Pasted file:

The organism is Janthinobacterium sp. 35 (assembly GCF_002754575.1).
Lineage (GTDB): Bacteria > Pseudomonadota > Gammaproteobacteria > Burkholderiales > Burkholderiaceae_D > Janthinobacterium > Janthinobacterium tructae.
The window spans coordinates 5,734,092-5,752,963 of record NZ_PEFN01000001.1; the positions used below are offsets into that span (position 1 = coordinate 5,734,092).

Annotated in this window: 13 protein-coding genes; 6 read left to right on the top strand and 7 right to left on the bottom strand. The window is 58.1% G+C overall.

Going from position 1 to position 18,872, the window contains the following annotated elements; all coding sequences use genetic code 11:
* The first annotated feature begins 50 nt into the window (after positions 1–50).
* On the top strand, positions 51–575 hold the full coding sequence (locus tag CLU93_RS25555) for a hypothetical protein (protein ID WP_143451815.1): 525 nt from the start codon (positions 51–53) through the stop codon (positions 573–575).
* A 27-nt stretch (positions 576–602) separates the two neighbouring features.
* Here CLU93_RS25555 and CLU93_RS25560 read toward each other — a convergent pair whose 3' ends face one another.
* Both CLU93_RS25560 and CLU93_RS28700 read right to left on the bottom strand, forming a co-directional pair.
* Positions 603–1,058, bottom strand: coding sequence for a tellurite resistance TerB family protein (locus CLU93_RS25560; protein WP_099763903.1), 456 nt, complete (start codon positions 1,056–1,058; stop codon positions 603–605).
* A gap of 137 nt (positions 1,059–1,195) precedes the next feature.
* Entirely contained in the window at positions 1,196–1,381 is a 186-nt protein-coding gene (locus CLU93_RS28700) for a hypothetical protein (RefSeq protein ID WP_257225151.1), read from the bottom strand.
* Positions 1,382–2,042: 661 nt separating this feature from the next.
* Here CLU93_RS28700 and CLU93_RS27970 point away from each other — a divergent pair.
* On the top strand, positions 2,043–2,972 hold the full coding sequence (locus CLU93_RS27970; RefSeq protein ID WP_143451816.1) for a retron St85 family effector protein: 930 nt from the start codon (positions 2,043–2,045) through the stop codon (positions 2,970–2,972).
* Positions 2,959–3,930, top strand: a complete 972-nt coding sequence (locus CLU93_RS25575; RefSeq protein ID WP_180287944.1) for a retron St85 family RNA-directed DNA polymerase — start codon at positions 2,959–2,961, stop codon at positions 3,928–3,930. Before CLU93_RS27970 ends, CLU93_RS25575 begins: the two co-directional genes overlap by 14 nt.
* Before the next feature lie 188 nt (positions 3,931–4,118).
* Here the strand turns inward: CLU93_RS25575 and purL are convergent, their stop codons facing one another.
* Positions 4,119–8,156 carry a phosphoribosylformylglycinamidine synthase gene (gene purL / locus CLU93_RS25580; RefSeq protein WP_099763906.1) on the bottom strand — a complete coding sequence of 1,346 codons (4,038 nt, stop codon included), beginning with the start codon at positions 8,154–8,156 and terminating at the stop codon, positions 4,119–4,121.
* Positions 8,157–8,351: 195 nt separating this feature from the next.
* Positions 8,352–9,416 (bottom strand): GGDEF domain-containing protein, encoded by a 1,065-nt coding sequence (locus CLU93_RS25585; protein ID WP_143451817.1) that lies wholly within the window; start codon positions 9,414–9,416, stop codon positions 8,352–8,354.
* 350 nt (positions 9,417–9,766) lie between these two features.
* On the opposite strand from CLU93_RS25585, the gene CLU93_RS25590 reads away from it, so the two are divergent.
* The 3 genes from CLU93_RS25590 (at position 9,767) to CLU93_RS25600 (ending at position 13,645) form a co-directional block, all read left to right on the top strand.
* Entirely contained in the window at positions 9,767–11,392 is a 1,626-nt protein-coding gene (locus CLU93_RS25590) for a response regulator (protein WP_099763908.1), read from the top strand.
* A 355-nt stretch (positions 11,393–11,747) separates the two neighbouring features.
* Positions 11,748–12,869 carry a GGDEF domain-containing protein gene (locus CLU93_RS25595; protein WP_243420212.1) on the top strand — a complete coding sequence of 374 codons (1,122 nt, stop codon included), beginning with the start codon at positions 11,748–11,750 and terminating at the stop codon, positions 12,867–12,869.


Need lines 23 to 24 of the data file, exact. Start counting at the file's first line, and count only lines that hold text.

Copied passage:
* 350 nt (positions 9,417–9,766) lie between these two features.
* On the opposite strand from CLU93_RS25585, the gene CLU93_RS25590 reads away from it, so the two are divergent.